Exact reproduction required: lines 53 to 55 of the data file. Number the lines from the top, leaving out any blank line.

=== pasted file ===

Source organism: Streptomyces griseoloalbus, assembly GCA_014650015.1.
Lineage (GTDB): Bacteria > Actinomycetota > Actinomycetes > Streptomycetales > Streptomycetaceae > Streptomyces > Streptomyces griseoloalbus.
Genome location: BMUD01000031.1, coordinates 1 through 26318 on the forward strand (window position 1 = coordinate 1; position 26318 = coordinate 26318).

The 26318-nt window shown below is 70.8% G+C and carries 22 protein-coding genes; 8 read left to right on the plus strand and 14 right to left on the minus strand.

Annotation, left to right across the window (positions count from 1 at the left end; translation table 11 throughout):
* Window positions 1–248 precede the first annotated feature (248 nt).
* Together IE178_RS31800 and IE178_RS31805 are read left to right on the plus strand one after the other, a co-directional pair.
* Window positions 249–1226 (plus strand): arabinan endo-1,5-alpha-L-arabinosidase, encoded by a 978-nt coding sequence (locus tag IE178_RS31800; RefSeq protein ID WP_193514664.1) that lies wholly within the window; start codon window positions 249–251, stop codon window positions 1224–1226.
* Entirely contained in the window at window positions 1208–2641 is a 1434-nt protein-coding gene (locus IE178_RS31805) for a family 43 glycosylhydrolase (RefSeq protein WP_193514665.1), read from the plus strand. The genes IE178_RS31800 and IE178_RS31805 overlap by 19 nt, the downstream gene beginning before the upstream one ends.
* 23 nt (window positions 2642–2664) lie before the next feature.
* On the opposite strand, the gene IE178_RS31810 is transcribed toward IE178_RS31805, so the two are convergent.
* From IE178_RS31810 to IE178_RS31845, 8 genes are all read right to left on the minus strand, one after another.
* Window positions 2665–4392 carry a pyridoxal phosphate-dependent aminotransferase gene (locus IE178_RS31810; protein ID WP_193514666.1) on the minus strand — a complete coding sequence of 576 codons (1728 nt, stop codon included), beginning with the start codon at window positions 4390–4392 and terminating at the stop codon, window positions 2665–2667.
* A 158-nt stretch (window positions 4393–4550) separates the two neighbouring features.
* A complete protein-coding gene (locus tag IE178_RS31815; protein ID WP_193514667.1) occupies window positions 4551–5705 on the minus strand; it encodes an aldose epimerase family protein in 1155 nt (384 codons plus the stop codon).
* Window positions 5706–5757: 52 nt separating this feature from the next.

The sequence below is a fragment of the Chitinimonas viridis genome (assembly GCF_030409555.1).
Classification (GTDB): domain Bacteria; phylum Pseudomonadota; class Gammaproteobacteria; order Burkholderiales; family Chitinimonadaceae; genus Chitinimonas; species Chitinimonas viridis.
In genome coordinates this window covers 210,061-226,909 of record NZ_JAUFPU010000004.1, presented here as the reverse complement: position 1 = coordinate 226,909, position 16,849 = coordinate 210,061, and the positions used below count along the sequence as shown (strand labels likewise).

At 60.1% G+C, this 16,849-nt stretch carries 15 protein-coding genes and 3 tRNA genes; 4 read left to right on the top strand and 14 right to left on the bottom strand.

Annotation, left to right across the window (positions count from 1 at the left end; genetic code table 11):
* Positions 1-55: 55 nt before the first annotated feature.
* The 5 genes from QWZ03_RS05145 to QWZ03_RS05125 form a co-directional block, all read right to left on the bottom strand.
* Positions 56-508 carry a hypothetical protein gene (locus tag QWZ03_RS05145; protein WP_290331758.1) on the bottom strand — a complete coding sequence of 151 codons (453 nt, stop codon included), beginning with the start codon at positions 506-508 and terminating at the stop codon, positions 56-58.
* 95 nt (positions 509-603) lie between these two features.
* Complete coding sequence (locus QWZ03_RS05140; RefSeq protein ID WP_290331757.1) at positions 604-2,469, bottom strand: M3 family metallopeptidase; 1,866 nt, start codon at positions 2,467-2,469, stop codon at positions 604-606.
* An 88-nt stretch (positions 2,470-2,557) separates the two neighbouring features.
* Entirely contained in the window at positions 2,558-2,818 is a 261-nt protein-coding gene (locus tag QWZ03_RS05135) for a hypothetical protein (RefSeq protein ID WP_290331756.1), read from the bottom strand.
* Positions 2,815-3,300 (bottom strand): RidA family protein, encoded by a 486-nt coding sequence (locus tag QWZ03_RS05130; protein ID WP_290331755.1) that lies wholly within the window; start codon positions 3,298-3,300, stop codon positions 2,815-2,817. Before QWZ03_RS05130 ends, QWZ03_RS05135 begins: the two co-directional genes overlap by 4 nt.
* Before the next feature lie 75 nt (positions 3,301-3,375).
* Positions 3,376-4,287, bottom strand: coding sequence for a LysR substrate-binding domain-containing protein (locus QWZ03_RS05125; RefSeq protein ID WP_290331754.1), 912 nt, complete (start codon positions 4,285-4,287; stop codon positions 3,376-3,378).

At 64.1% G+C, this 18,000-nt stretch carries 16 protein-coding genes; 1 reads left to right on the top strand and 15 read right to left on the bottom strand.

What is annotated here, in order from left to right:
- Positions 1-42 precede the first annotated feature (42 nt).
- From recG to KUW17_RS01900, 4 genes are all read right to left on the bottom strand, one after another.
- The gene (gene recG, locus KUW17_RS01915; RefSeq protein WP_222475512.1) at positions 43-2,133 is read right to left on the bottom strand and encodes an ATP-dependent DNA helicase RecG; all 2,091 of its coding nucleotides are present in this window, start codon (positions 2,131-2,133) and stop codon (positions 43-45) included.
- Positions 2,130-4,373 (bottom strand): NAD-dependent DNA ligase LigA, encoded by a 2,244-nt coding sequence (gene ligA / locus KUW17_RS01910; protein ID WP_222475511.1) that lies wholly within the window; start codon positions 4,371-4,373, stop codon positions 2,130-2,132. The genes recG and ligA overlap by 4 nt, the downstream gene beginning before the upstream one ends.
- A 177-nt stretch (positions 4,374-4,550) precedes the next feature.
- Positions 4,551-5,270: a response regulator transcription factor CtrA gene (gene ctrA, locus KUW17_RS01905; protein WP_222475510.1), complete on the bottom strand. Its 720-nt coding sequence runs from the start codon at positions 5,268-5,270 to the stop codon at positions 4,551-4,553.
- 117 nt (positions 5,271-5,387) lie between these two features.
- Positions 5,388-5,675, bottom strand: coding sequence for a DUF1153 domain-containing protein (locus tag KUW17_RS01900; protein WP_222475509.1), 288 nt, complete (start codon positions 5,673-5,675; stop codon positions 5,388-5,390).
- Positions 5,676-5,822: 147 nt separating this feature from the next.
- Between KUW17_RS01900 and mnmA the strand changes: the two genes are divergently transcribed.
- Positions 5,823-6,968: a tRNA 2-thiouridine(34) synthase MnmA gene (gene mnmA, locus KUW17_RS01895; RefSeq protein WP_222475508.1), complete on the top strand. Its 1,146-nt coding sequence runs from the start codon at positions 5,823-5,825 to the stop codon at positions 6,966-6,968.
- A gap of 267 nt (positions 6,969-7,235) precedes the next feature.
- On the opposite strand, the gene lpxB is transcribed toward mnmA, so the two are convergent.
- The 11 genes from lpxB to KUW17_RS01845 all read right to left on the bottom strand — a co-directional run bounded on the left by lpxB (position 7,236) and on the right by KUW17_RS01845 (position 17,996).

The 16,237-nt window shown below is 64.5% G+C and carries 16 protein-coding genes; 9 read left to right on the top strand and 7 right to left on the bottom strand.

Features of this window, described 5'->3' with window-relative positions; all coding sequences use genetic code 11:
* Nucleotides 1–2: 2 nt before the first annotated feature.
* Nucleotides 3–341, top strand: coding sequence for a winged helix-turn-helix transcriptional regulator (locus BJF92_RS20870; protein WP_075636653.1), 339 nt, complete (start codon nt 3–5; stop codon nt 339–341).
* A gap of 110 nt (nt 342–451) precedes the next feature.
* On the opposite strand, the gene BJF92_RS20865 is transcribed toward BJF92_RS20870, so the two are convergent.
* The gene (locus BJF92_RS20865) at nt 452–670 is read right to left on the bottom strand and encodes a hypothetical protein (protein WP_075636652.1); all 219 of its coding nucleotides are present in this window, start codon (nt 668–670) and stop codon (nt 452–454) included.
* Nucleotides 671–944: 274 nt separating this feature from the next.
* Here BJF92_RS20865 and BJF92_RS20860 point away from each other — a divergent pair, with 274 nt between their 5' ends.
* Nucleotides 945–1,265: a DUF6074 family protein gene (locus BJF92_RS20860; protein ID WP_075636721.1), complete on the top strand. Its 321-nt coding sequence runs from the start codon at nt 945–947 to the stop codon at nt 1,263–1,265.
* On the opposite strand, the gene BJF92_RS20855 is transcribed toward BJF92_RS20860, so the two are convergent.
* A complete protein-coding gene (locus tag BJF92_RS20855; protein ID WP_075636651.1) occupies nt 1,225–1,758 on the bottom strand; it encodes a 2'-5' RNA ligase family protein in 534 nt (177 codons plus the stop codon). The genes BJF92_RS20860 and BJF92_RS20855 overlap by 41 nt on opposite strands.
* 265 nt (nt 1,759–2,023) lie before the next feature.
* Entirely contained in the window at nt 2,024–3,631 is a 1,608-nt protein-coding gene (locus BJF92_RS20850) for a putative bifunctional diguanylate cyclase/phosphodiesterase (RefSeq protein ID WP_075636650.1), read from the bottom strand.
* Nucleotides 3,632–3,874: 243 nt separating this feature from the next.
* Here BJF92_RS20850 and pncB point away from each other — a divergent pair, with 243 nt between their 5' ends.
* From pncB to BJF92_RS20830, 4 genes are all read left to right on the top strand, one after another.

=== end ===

* On the opposite strand, the gene BJF92_RS20865 is transcribed toward BJF92_RS20870, so the two are convergent.
* The gene (locus BJF92_RS20865) at nt 452–670 is read right to left on the bottom strand and encodes a hypothetical protein (protein WP_075636652.1); all 219 of its coding nucleotides are present in this window, start codon (nt 668–670) and stop codon (nt 452–454) included.
* Nucleotides 671–944: 274 nt separating this feature from the next.